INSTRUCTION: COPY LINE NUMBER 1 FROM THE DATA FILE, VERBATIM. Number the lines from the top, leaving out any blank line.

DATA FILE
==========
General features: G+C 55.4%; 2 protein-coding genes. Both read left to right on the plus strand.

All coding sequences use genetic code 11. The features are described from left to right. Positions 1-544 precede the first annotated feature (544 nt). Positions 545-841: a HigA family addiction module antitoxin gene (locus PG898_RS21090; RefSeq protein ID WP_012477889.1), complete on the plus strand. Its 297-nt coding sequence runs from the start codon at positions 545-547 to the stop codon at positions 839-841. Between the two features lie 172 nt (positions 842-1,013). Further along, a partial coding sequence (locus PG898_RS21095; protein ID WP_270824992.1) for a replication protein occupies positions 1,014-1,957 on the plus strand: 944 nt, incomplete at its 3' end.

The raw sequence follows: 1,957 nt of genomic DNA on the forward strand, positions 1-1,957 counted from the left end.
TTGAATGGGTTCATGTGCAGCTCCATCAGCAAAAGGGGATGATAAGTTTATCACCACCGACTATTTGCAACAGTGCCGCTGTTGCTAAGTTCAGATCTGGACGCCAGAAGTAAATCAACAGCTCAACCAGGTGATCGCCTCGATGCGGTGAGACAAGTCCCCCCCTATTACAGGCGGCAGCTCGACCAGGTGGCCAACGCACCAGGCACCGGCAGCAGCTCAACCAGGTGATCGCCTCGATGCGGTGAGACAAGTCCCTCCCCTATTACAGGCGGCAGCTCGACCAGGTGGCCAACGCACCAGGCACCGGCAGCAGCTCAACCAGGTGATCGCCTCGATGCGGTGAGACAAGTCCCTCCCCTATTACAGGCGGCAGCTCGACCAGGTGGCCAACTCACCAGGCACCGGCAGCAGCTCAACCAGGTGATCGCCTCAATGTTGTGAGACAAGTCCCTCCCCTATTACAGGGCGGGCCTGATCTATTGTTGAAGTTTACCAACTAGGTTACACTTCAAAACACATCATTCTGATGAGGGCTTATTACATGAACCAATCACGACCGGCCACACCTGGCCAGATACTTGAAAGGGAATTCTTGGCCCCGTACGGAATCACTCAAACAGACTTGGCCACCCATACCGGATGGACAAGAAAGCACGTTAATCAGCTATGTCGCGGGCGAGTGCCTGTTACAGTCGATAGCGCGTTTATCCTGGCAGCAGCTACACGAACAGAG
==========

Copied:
General features: G+C 55.4%; 2 protein-coding genes. Both read left to right on the plus strand.